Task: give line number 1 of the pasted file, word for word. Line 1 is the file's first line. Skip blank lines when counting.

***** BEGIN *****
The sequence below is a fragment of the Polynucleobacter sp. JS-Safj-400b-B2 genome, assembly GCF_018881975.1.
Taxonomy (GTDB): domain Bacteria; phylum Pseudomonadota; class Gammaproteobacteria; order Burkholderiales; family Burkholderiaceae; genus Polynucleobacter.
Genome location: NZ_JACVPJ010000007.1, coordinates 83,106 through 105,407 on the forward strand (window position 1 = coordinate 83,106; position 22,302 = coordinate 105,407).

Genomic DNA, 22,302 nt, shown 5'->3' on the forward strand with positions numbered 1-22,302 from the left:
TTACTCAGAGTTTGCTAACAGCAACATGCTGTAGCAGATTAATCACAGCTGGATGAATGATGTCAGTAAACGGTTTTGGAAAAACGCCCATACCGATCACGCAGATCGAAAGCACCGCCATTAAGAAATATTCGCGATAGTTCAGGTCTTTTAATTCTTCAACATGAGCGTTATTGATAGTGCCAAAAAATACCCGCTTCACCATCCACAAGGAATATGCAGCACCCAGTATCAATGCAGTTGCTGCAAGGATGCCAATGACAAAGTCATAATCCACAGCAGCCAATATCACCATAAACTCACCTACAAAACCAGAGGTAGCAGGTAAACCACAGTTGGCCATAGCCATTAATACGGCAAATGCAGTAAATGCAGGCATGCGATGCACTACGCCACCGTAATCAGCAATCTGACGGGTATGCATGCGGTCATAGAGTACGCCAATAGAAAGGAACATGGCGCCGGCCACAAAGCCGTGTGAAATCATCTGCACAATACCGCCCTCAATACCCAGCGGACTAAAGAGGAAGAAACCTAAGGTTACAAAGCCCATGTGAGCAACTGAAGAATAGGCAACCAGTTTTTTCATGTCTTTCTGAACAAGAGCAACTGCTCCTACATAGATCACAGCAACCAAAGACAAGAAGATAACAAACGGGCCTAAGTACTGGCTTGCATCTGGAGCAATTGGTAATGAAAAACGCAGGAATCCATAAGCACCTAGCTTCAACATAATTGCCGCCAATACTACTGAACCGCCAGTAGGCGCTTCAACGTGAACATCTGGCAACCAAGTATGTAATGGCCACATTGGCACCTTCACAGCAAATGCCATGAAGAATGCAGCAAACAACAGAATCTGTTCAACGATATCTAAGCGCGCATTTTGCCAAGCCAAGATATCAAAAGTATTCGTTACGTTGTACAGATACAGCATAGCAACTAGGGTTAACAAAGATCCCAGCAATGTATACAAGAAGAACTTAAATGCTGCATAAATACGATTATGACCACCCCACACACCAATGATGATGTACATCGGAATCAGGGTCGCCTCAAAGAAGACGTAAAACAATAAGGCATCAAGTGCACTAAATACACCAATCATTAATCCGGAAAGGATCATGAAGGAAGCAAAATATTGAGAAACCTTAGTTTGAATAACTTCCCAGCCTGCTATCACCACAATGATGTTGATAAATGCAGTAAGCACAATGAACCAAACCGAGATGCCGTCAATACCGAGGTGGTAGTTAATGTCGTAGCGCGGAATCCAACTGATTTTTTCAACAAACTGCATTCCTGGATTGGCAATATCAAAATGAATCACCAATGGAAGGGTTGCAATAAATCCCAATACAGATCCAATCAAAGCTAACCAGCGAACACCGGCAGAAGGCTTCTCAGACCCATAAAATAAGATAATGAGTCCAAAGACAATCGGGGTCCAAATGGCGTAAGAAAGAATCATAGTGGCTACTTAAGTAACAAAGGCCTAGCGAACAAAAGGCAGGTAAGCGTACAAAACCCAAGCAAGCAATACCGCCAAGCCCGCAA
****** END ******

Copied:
The sequence below is a fragment of the Polynucleobacter sp. JS-Safj-400b-B2 genome, assembly GCF_018881975.1.